5

Is there a word that means dead or dormant/sleeping/inert but potentially alive?

Example:

"I carefully approached the __________ [dead, or alive-but-at-rest] mouse in the corner."

Inert or quiescent come close, but they can't also mean definitively dead, if that is found to be the case. If the mouse were found to be dead, "inert" wouldn't be the appropriate word. Is there a word that approximates both simultaneously?

3
  • Thanks @sumelic! I edited my comment with an example, and a bit more info. Hope that helps.
    – SMc
    Jun 15, 2017 at 2:07
  • Possibly a synonym of inert will work here... Maybe "motionless"?
    – Laurel
    Jun 15, 2017 at 2:11
  • You could also use 'latent'.
    – user147593
    Jun 15, 2017 at 5:24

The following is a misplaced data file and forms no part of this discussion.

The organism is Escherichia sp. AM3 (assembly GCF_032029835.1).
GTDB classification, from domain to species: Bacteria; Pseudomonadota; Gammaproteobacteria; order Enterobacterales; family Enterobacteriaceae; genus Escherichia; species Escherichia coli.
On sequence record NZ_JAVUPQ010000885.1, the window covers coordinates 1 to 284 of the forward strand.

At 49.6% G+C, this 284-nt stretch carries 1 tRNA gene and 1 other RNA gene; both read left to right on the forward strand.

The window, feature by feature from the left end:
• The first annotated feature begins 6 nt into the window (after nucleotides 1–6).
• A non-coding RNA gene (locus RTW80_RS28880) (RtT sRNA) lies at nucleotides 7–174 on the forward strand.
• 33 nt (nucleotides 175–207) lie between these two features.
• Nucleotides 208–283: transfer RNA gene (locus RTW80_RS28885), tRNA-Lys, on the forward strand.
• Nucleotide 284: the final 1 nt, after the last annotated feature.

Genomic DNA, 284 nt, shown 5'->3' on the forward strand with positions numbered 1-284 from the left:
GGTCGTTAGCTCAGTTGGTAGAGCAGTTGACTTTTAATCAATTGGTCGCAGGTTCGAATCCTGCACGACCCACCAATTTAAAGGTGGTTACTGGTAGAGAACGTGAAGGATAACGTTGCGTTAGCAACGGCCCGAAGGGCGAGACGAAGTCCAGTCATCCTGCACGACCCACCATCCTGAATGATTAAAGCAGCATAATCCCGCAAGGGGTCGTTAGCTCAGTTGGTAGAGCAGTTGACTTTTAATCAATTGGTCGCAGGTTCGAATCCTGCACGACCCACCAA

2 Answers 2

3

Apart from motionless (as already mentioned in another answer), still , immobile & lifeless work here. Especially, lifeless has the ambiguity you desire. Stationary can be used too but I recall it being used more for inanimate objects.

"I carefully approached the lifeless/still/immobile mouse in the corner."

ODO:

lifeless ADJECTIVE

1 Dead or apparently dead.

‘When firefighters pulled his lifeless body from the river, his heart wasn't beating and paramedics feared the worst as he was taken to hospital unconscious.’

still ADJECTIVE

1 Not moving or making a sound.
‘the still body of the young man’

immobile ADJECTIVE

1 Not moving; motionless.

‘The body is so mute, so immobile that one might think she is dead.’

0

I'd be inclined to use "motionless". Even a living creature has slight movements (e.g. respiration).

Your Answer

By clicking “Post Your Answer”, you agree to our terms of service and acknowledge you have read our privacy policy.

Not the answer you're looking for? Browse other questions tagged or ask your own question.